THE LOOP — A federal judge emphasized Tuesday that there will be no work done on the Lucas Museum of Narrative Art while a lawsuit is still in play to halt it.
U.S. District Court Judge John Darrah gave attorney Thomas Geoghegan, representing Friends of the Parks, three weeks to answer a city motion to dismiss the group's suit, with a ruling tentatively set for Feb. 4.
"We're concerned by March they may start digging," Geoghegan argued in court Tuesday.
Darrah dismissed those concerns, stating there was a hold on construction while the suit is still pending.
"We're thankful that the judge reminded the city that it's not allowed to break ground on the Lucas Museum until all of this is resolved," said Juanita Irizarry, executive director of Friends of the Parks, after the hearing.
City attorney Brian Sieve put the case against the suit succinctly.
"Is there a transfer of public property?" Sieve said, answering no, that there was a lease on the property between Soldier Field and McCormick Place on what is now the South Lot for parking.
"Is there a public benefit?" Sieve said, adding that there clearly was in the Lucas Museum of Narrative Art.
Yet Geoghegan countered that the three 99-year leases granted the museum, each at $10, adding up to 297 years, effectively transferred the property. "By the time the lease is up, there may be no City of Chicago left," he added.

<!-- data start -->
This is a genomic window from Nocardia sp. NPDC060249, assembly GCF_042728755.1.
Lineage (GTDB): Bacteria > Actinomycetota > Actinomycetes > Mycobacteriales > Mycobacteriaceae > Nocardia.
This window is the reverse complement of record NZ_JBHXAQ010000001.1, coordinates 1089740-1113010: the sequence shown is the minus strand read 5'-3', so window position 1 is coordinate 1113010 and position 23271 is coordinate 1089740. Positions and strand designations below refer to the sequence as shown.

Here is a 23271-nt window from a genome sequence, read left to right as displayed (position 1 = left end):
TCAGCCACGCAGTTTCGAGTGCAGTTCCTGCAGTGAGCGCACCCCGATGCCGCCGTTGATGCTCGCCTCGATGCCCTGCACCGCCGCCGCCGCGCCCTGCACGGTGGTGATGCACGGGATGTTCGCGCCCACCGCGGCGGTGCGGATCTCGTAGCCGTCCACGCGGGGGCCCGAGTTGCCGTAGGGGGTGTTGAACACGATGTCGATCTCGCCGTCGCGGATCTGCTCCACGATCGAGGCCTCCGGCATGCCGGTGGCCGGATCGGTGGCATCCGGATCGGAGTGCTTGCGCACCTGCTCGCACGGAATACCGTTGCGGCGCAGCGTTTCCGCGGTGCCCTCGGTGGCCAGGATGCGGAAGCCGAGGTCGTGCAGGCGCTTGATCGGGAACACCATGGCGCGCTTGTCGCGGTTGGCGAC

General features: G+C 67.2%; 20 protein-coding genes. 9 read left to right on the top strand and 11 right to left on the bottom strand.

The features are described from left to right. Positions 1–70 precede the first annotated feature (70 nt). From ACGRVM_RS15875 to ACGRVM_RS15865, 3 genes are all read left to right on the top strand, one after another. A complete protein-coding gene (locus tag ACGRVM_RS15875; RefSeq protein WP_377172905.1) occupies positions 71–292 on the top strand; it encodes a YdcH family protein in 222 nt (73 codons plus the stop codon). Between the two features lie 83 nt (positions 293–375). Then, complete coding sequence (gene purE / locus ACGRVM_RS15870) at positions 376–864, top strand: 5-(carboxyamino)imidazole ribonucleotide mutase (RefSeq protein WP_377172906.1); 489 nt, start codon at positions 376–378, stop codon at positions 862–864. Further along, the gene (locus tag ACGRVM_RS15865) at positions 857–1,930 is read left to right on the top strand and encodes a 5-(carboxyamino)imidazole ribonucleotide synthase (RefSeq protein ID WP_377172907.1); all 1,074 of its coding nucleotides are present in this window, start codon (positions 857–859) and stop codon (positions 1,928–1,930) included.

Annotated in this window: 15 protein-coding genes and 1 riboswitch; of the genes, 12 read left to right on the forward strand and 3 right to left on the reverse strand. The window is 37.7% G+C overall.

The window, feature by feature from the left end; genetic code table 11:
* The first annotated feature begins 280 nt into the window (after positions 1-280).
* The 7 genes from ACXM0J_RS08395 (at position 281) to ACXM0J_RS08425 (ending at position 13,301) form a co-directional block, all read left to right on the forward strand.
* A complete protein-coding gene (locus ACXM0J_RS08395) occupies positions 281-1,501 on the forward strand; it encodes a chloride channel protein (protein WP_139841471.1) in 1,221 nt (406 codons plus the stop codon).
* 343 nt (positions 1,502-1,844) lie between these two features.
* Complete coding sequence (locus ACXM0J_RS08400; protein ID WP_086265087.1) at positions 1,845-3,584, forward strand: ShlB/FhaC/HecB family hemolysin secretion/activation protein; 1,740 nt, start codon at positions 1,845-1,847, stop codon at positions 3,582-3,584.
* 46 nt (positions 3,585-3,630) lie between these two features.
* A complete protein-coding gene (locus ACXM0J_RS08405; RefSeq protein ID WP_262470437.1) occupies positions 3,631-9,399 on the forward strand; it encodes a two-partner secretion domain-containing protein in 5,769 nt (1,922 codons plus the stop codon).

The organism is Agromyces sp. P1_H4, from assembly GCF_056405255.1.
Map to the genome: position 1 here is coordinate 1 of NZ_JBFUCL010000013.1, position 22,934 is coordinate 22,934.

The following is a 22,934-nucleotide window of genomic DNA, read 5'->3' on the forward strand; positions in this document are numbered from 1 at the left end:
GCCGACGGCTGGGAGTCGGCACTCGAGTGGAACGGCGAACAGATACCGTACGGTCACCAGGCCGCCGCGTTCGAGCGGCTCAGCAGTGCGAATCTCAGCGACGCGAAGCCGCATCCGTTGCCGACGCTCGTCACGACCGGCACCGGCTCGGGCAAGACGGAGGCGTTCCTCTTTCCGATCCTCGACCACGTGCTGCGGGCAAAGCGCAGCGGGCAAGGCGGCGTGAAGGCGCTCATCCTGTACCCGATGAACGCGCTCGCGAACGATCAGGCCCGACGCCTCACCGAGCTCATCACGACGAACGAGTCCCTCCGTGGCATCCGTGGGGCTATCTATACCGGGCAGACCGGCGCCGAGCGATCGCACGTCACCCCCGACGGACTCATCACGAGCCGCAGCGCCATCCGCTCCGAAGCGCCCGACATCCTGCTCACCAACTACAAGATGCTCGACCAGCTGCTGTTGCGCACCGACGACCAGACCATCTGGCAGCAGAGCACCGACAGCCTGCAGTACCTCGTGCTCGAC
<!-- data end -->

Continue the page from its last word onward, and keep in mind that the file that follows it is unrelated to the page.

Geoghegan argued that the benefit to "Star Wars" filmmaker George Lucas, who is providing the museum with its core collection of narrative art, is the key to the case, not the potential public benefit.
"What is the benefit to Mr. Lucas?" Geoghegan said. "What are the restrictions on his ability to use it?"
Geoghegan also dismissed a General Assembly action earlier this year that appeared to clear the way for the Park District to grant the land to the museum, even though it's part of a "public trust" landfill the state has jurisdiction over. Geoghegan called that "unlawful" in that it simply seeks to ignore the public-trust doctrine the Friends of the Parks suit is based on.
Geoghegan charged that the city and the Park District are dragging their feet in making Lucas Museum representatives and Park Supt. Michael Kelly available for depositions. He also sought information on whether the city had explored "alternative sites."
Darrah, however, countered that "the most orderly way to proceed" would be to first determine the merits of the suit, to be argued by Geoghegan against the city's motion to dismiss. Then, if necessary, he added, they could argue a wider discovery.
"We wouldn't have filed a lawsuit if we didn't think we had a substantial basis," Geoghegan said afterward. "We anticipate that the case will continue after that."
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